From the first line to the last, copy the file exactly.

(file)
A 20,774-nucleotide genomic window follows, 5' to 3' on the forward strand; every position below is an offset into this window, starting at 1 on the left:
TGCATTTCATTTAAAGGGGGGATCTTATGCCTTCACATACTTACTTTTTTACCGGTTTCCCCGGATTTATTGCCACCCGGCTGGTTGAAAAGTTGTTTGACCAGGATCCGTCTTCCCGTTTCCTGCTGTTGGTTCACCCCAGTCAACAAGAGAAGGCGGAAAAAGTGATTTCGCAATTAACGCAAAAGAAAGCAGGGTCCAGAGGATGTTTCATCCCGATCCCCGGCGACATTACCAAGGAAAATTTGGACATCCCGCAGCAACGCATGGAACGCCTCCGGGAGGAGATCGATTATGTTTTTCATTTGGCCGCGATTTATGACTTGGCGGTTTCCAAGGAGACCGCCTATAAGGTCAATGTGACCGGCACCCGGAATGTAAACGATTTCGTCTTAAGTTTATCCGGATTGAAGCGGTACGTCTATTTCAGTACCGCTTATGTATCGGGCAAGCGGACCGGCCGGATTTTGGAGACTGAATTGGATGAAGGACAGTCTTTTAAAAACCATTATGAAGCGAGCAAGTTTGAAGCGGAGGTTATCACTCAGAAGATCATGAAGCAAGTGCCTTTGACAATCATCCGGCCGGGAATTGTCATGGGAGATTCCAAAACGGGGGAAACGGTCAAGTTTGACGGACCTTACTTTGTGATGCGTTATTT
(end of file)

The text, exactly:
A 20,774-nucleotide genomic window follows, 5' to 3' on the forward strand; every position below is an offset into this window, starting at 1 on the left:
TGCATTTCATTTAAAGGGGGGATCTTATGCCTTCACATACTTACTTTTTTACCGGTTTCCCCGGATTTATTGCCACCCGGCTGGTTGAAAAGTTGTTTGACCAGGATCCGTCTTCCCGTTTCCTGCTGTTGGTTCACCCCAGTCAACAAGAGAAGGCGGAAAAAGTGATTTCGCAATTAACGCAAAAGAAAGCAGGGTCCAGAGGATGTTTCATCCCGATCCCCGGCGACATTACCAAGGAAAATTTGGACATCCCGCAGCAACGCATGGAACGCCTCCGGGAGGAGATCGATTATGTTTTTCATTTGGCCGCGATTTATGACTTGGCGGTTTCCAAGGAGACCGCCTATAAGGTCAATGTGACCGGCACCCGGAATGTAAACGATTTCGTCTTAAGTTTATCCGGATTGAAGCGGTACGTCTATTTCAGTACCGCTTATGTATCGGGCAAGCGGACCGGCCGGATTTTGGAGACTGAATTGGATGAAGGACAGTCTTTTAAAAACCATTATGAAGCGAGCAAGTTTGAAGCGGAGGTTATCACTCAGAAGATCATGAAGCAAGTGCCTTTGACAATCATCCGGCCGGGAATTGTCATGGGAGATTCCAAAACGGGGGAAACGGTCAAGTTTGACGGACCTTACTTTGTGATGCGTTATTT